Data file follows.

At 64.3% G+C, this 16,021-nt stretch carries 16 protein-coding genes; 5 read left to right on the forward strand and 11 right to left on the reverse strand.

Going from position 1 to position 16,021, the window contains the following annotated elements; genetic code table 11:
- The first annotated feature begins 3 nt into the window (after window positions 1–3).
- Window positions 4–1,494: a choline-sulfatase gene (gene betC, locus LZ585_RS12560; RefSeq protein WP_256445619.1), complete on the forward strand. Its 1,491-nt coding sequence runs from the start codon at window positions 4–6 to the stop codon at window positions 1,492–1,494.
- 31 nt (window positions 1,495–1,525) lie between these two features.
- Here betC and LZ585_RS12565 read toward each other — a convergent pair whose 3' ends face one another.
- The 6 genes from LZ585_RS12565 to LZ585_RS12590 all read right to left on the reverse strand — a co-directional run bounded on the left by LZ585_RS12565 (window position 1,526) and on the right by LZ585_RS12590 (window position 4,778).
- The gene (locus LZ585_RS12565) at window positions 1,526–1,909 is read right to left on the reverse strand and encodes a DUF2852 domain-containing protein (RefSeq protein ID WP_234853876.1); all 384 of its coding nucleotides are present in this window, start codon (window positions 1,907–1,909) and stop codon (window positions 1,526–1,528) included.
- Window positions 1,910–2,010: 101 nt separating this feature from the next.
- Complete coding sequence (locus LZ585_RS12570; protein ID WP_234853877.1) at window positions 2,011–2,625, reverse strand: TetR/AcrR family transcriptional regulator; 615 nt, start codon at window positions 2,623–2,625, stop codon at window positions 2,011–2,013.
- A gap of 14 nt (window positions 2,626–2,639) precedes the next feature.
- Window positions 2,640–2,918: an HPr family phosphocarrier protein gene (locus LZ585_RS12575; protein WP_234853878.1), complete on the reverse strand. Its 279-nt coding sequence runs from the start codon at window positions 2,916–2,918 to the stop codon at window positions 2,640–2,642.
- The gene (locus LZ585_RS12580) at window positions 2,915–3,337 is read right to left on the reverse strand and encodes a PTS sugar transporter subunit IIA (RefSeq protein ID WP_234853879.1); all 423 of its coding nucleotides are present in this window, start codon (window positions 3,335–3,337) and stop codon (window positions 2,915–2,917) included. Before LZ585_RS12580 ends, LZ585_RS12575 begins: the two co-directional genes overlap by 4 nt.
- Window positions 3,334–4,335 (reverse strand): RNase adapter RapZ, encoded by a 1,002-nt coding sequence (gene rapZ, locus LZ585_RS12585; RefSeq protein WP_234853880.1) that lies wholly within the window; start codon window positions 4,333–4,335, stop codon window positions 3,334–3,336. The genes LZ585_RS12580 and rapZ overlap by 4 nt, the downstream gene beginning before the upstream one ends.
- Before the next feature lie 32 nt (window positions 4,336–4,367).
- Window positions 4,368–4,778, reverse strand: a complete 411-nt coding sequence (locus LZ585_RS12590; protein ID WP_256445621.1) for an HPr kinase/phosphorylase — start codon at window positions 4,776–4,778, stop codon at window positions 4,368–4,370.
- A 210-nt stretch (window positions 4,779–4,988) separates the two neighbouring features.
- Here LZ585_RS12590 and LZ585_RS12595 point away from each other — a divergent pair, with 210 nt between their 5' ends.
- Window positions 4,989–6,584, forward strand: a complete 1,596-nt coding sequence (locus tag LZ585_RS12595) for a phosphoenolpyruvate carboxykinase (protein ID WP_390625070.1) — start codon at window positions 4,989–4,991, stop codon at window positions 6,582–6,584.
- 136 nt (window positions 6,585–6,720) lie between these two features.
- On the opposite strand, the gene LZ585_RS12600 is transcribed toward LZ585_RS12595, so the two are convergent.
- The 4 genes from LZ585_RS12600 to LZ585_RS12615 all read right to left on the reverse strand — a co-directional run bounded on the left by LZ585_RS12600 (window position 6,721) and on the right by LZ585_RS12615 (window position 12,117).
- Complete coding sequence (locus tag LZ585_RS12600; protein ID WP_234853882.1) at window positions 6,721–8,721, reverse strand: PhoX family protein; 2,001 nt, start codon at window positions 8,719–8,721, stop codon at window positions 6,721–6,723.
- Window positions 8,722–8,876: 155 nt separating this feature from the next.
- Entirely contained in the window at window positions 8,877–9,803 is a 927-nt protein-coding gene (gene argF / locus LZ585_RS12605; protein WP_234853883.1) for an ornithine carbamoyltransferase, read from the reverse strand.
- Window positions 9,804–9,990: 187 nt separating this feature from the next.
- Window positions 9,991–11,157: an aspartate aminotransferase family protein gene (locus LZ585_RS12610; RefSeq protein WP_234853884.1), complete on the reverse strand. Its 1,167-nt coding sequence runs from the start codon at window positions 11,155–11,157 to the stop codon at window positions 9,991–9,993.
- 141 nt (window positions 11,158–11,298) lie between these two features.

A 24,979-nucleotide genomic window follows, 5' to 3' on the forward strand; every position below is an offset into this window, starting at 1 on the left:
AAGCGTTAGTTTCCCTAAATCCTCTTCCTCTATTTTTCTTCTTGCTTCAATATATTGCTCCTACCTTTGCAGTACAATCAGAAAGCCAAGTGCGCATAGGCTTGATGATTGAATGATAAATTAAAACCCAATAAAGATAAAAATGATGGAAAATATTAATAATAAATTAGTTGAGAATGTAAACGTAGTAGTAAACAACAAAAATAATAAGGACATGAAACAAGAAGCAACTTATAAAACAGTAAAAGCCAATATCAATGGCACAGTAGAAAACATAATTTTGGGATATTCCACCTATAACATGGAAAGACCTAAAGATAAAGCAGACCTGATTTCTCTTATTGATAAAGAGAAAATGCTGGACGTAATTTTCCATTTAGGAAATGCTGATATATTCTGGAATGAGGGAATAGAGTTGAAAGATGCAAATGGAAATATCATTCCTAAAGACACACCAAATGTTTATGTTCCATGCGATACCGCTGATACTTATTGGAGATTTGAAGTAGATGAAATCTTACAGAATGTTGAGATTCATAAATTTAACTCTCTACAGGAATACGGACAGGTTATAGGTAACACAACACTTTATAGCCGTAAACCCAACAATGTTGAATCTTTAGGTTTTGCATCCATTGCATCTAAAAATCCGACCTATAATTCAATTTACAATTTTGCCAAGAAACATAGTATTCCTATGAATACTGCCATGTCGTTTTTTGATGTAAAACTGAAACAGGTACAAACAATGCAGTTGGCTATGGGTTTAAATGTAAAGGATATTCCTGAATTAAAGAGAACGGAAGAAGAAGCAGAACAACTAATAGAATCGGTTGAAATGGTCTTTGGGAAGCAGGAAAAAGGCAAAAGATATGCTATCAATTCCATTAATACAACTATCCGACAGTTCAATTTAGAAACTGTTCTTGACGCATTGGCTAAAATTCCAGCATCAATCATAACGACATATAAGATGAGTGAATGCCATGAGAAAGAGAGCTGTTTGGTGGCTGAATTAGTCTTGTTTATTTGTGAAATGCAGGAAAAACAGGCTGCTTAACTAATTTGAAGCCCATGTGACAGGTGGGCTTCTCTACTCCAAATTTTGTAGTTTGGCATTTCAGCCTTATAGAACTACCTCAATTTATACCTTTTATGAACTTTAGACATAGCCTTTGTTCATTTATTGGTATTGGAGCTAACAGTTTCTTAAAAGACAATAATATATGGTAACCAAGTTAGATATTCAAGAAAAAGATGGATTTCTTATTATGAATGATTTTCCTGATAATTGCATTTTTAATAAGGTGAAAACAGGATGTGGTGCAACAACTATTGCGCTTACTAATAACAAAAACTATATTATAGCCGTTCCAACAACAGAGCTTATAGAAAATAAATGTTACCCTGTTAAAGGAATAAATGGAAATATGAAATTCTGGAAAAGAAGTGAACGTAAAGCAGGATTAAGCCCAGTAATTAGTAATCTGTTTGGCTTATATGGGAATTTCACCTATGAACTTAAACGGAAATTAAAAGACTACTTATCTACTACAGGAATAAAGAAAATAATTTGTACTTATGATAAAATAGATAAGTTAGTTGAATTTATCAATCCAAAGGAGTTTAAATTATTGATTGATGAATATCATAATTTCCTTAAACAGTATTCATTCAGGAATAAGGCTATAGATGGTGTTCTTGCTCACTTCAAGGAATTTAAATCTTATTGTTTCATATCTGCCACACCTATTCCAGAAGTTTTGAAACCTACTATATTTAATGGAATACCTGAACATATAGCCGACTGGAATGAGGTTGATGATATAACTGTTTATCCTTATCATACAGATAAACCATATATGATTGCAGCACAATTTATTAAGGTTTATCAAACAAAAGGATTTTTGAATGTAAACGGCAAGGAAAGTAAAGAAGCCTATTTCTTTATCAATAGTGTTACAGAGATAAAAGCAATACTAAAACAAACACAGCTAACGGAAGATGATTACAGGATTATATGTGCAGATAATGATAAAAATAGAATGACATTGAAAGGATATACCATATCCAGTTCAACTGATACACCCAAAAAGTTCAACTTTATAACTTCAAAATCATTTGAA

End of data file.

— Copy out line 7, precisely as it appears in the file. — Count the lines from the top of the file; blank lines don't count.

- The 6 genes from LZ585_RS12565 to LZ585_RS12590 all read right to left on the reverse strand — a co-directional run bounded on the left by LZ585_RS12565 (window position 1,526) and on the right by LZ585_RS12590 (window position 4,778).